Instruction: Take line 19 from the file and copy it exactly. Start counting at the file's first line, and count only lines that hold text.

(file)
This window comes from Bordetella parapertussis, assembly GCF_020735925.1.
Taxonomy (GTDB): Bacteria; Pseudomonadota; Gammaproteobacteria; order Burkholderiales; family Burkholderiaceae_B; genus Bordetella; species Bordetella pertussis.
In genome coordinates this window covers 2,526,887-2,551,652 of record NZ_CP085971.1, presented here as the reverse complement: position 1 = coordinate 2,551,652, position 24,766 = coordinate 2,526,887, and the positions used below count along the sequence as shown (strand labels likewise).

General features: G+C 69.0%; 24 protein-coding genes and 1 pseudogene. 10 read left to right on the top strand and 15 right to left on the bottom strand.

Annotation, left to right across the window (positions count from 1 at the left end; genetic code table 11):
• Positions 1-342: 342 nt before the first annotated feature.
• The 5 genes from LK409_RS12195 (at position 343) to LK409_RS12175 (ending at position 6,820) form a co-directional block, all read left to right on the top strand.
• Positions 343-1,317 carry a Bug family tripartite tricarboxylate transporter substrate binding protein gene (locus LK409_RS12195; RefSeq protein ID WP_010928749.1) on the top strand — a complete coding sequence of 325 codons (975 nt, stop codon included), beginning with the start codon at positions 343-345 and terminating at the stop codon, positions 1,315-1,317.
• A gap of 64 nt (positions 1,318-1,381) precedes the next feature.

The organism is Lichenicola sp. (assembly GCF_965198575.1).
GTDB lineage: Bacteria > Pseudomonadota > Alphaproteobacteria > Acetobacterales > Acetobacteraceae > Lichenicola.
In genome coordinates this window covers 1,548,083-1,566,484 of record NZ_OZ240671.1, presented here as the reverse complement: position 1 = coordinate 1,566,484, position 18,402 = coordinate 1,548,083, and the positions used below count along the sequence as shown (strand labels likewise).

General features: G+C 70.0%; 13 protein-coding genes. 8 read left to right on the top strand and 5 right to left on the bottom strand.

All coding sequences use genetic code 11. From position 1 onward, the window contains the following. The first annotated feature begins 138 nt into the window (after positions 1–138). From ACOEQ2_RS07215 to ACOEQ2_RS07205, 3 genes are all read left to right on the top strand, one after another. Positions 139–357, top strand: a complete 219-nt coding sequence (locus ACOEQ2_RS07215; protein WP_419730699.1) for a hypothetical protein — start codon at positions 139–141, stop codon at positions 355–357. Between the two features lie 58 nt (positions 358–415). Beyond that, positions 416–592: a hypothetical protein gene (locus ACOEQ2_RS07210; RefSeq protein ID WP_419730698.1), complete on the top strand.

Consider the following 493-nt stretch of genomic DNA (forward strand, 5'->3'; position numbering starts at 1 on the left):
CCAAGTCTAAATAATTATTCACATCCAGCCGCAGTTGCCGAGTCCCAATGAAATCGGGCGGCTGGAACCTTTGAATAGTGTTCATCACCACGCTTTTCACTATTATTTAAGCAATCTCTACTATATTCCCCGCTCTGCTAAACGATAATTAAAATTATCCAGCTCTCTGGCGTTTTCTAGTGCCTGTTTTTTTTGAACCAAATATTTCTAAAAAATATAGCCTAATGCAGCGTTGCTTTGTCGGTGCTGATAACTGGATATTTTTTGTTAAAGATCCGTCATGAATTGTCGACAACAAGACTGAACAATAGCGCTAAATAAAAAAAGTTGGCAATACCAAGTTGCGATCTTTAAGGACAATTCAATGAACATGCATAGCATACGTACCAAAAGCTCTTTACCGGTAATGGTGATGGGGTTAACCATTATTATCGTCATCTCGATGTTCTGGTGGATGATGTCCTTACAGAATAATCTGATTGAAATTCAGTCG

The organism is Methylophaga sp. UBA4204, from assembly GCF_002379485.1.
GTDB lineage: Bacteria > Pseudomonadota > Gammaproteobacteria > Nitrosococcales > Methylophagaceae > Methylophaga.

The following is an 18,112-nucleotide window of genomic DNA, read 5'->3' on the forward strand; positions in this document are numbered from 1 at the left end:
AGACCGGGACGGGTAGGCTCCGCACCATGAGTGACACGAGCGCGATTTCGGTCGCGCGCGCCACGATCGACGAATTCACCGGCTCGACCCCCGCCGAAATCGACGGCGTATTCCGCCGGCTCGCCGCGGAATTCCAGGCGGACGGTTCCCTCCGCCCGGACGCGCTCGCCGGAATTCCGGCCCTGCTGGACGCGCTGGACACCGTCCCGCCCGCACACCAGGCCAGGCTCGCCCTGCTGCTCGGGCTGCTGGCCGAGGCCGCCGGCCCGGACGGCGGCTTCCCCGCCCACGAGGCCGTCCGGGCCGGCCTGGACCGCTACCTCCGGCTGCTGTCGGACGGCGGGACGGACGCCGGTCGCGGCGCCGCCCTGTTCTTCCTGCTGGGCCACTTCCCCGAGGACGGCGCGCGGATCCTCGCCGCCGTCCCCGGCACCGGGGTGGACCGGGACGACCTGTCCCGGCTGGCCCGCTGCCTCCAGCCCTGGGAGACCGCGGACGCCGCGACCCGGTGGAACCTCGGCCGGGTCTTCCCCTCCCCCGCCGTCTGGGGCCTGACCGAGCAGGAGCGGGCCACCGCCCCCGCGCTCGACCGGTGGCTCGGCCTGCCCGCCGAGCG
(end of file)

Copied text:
The following is an 18,112-nucleotide window of genomic DNA, read 5'->3' on the forward strand; positions in this document are numbered from 1 at the left end: